Sir: Steve Crawshaw's excellent and chilling report on the post-war Buchenwald "Gulag" (12 June) seems to have been marred by a misleading picture caption. Although the text makes clear that the official fiction about the camp holding "Nazi bigshots and war criminals" was untrue, the caption refers to "the graves of former Nazis and others".
Although the Soviet-run camps in Eastern Europe undoubtedly contained some former Nazis, anyone whom the Communists feared or disliked was automatically branded a Fascist, a Nazi or a collaborator. Stalinism stood reality on its head with impunity. In Poland, for example, the Communist security agencies promptly re-filled several of the Nazi-built concentration camps with the cream of the wartime resistance movement, the Home Army, which they coolly condemned for (imaginary) pro-Nazi activities.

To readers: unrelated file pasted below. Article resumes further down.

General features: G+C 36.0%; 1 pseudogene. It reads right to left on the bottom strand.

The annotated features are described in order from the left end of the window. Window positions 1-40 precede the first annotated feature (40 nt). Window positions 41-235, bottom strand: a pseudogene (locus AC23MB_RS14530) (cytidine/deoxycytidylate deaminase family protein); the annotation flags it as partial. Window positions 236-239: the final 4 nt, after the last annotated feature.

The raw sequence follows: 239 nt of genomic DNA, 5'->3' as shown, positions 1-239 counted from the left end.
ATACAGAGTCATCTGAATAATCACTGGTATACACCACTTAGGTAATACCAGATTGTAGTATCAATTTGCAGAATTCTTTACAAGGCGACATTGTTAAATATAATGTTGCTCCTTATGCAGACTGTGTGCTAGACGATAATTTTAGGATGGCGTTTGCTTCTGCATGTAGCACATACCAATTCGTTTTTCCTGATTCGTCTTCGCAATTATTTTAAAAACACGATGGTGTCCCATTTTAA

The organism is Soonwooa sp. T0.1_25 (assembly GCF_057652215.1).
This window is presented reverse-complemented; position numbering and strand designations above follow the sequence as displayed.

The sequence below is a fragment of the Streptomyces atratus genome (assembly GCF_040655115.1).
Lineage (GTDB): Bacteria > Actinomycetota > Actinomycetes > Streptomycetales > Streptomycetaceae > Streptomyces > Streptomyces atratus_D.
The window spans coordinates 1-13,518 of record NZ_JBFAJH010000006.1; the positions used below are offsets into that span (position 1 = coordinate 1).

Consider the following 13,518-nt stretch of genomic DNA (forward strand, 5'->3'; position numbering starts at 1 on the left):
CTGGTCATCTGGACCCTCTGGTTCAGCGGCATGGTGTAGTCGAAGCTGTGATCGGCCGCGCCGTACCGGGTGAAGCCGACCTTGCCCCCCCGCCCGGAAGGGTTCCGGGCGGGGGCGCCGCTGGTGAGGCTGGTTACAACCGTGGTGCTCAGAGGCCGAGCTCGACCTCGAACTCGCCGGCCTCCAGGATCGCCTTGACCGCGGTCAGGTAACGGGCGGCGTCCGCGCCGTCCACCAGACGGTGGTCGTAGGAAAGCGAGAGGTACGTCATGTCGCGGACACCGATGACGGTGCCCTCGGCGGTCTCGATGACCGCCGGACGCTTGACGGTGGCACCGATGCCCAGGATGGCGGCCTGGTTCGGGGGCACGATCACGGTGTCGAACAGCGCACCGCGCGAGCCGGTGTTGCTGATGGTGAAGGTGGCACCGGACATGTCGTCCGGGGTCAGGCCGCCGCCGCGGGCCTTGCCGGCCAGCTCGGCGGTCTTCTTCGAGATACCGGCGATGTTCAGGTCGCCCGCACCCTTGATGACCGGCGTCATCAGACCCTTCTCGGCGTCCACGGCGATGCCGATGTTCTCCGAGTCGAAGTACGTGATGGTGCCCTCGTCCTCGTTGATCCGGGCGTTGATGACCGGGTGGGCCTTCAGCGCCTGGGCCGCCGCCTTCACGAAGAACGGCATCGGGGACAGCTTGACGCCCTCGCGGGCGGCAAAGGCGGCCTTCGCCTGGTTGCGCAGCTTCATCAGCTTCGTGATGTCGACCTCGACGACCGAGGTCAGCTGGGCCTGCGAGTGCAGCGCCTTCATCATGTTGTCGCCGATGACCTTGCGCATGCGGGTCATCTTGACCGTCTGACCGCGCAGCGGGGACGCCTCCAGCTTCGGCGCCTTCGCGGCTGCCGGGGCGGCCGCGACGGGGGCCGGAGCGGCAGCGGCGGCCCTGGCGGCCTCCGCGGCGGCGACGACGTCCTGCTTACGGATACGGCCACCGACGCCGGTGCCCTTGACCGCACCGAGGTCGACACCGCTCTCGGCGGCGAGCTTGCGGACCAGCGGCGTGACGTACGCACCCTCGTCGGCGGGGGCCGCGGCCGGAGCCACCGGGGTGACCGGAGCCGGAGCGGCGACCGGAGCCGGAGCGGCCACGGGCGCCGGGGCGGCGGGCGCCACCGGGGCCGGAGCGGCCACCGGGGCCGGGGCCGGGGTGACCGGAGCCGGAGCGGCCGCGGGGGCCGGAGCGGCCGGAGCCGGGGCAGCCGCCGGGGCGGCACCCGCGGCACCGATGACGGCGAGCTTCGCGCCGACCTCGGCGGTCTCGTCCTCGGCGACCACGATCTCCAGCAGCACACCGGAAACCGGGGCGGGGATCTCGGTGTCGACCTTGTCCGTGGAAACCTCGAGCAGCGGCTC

The magic wand of Communist propaganda turned all democrats into instant spies, capitalist lackeys and anti-social elements. Similarly, in the Soviet zone of Germany, the reactivation of Buchenwald's Special Camp No 2 coincided with the Communists' campaign against the democratic opposition and particularly against the SPD, which in a free political arena would have commanded majority support.
It is logical to suppose, therefore, that the dominant element among the inmates of Special Camp No 2 in 1945-50 would have consisted not of "former Nazis" but rather of democratic socialists. As Mr Crawshaw indicates, active German socialists who had survived the Nazi camps faced the strong possibility of finding themselves cast back behind the wire by the Communists.
16 JuneReuse content